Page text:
What if you take one of those things Jesus mentions – seeds, yeast, pearls, and substitute the thing you most treasure. Jesus always uses things and images that we can relate to.

All of these metaphors take a common thing in the lives of common people and make them into something much bigger and more significant than first thought. And in those moments the Kingdom of heaven breaks in and becomes real. So, what is something so valuable that it is worth everything you have? Your family, your health, your friends, your vocation? Those things reveal the Kingdom of God.

Most of us have experienced a moment of encounter with the Holy

and know it is real. These things happen regardless of what life throws at us, as individuals, communities, or nations; they are all around us. But, when we recognize them, we are filled with a moment of awe or blessedness.

And in all this variety of images, the emphasis seems to be on two things. The first is growth. Mustard seed becomes a huge shrub that birds nest in. Yeast ferments in dough and becomes a loaf of bread, to feed hungry mouths. Simple fishing nets are filled with a huge catch – a net full of good and bad. The Kingdom is a place for us to grow. Not taller or fatter, but deeper into a relationship with God and others so we see this kingdom more easily. Is the thing you value like that? If so, maybe you can start to say yes.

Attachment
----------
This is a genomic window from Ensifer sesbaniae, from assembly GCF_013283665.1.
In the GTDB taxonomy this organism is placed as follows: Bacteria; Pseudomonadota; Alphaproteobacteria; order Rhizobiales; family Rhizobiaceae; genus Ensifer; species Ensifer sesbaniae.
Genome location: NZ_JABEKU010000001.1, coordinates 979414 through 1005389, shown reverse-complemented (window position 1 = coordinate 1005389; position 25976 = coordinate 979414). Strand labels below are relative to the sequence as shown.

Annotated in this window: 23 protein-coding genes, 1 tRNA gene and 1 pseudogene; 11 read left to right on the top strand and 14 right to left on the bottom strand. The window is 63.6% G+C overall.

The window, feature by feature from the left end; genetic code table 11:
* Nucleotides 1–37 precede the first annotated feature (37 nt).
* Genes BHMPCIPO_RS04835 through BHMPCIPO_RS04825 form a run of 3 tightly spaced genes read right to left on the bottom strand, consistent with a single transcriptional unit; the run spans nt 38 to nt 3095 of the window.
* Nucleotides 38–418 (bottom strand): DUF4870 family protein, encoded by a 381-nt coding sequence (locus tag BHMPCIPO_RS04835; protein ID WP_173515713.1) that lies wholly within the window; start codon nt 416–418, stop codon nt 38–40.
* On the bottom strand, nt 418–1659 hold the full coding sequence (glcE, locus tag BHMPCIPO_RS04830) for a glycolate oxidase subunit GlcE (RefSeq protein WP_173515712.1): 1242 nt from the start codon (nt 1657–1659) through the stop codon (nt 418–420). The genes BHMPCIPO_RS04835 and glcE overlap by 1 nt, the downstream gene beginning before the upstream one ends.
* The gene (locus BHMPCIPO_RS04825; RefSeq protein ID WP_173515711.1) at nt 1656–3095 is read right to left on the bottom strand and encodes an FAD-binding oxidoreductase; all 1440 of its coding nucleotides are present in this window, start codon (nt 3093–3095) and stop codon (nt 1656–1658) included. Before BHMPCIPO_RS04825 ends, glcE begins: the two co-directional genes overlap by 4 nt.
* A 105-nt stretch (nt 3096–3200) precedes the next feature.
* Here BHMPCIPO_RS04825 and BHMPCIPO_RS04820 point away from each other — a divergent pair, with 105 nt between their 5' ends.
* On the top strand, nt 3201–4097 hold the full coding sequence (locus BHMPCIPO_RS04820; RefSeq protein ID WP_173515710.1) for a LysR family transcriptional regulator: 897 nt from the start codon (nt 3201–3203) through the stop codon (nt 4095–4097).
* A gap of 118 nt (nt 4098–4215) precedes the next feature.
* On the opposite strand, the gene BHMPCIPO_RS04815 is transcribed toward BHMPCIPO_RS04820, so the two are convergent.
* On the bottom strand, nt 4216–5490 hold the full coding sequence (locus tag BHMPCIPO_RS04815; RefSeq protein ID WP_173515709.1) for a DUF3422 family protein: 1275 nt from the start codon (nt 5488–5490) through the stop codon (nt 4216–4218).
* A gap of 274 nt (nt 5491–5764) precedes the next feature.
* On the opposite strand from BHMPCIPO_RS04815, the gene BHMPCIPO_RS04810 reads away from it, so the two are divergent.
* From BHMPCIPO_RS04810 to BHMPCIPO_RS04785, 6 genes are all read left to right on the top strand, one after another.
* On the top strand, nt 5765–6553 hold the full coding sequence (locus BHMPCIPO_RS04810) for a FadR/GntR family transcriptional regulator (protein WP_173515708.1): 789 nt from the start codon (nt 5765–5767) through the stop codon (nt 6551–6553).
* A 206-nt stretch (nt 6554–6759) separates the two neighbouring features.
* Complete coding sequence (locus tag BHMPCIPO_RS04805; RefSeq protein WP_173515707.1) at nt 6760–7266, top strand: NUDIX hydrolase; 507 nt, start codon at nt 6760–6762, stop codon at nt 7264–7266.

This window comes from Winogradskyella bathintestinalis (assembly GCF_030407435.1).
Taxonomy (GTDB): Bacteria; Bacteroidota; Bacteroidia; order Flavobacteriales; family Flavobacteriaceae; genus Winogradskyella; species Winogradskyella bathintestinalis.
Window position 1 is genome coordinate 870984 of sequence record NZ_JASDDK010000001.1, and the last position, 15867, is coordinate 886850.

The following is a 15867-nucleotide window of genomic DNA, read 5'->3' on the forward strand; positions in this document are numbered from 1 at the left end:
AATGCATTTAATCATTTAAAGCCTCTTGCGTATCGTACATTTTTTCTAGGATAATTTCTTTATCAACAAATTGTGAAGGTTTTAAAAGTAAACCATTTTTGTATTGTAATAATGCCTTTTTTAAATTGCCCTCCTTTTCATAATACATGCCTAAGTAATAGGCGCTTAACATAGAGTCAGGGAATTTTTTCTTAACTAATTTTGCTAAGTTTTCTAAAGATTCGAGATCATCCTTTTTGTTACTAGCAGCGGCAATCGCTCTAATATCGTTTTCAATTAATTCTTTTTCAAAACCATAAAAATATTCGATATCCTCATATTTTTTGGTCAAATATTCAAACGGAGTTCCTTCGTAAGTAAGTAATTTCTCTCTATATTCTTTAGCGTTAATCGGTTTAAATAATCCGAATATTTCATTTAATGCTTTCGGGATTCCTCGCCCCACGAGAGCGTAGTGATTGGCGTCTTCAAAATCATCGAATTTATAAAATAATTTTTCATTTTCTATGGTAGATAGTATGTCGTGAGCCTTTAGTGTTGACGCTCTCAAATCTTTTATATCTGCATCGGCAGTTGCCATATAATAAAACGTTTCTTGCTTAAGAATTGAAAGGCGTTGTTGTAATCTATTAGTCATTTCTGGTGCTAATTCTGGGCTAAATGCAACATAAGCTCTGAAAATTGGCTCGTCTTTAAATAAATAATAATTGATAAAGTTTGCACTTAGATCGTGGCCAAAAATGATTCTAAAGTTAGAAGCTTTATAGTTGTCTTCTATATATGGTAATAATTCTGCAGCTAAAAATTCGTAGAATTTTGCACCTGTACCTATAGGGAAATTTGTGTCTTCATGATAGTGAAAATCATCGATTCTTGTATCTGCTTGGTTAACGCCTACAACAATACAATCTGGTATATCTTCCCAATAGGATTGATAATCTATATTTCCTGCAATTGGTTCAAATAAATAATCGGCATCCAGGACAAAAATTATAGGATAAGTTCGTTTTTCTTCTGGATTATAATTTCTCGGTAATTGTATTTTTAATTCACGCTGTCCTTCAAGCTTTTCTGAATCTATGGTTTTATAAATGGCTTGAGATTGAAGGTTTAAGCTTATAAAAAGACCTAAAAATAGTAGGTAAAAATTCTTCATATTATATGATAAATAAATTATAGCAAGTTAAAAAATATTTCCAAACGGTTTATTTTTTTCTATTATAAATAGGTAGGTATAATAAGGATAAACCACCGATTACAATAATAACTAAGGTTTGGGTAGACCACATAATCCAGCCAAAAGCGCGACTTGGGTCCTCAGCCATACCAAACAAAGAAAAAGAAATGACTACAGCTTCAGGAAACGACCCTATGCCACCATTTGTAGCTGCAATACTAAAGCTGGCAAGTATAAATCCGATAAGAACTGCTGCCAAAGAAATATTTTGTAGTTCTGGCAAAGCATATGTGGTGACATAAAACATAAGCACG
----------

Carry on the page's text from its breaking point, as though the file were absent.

The second point is that, each of these things is hidden: In the ground, in the dough, in the field, in the sea. The Kingdom of heaven is revealed when whatever it was that was concealed is finally seen for what it is.

The other thing about parables is that they often have multiple interpretations and understandings. They are like the facets of a prism where you can see one thing from one angle and when you turn it, you see something else.

Now, we usually think we should be out searching for the treasure and pearls. But the reality is that we are actually the seeds and the yeast and the treasure and the pearls. We aren’t necessarily the merchant or the farmer or the bread baker, because that role belongs to God. And God’s joy is in naming that for us so that we start to see who we are and just how valuable we truly are.

If you were to spend a little time this week being yeast or a mustard seed, would you be changed? And if your life changed, even if just a little bit, would that cause the Kingdom of heaven to be revealed a little more authentically? Then your Yes, would mean yes and there’s no telling what might happen.